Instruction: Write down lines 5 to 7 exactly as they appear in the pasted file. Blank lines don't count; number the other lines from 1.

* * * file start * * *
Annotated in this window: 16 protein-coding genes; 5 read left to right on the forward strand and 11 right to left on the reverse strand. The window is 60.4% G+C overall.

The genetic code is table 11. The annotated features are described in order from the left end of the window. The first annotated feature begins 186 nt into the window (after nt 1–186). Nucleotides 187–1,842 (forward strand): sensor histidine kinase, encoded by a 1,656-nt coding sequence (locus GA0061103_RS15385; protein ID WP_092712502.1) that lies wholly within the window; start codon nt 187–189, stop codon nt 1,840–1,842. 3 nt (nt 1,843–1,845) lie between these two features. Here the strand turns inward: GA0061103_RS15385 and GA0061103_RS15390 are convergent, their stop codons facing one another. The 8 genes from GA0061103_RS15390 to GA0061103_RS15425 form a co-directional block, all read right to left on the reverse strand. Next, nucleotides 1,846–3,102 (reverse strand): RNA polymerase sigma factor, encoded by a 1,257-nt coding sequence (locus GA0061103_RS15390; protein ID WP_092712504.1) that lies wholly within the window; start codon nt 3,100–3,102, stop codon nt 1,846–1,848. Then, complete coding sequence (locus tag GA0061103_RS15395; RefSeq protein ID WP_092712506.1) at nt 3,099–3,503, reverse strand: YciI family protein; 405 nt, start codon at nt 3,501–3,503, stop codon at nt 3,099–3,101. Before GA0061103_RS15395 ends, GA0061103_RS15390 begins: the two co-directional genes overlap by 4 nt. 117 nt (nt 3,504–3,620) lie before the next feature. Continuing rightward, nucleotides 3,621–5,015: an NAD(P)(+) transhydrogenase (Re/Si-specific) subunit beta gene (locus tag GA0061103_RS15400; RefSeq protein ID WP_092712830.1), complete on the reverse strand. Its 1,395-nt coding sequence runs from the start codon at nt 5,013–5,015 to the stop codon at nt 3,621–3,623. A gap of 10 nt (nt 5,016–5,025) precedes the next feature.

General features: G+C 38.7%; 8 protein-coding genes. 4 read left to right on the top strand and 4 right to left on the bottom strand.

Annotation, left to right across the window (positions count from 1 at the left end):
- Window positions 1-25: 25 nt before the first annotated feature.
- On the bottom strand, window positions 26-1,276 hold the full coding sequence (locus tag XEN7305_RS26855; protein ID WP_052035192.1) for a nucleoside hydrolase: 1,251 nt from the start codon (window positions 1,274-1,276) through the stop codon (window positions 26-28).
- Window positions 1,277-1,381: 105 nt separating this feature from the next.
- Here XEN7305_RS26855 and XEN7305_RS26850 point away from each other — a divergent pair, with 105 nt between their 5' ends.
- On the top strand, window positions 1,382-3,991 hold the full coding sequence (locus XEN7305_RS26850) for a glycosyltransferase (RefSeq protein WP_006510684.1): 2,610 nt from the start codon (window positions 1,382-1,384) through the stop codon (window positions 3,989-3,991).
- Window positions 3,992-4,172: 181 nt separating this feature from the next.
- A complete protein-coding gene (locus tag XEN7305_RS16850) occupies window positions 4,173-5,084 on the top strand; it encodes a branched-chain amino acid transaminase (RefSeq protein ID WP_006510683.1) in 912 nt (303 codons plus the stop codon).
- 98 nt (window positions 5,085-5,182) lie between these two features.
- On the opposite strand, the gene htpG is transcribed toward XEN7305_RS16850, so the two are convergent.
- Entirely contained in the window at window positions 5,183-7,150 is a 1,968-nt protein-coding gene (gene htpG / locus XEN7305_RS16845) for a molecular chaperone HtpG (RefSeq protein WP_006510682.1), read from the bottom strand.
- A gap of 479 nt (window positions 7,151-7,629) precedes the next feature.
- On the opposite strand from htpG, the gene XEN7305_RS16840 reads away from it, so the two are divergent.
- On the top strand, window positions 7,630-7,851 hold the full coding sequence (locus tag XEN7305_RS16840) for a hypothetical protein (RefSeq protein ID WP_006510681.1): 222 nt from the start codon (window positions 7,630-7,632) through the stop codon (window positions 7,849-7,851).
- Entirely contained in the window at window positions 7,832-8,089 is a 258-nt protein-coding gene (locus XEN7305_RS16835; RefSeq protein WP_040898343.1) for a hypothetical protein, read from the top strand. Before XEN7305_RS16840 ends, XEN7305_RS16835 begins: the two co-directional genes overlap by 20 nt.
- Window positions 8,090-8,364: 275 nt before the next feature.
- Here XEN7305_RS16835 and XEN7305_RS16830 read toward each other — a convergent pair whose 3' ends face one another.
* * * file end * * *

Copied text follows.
- Window positions 1-25: 25 nt before the first annotated feature.
- On the bottom strand, window positions 26-1,276 hold the full coding sequence (locus tag XEN7305_RS26855; protein ID WP_052035192.1) for a nucleoside hydrolase: 1,251 nt from the start codon (window positions 1,274-1,276) through the stop codon (window positions 26-28).
- Window positions 1,277-1,381: 105 nt separating this feature from the next.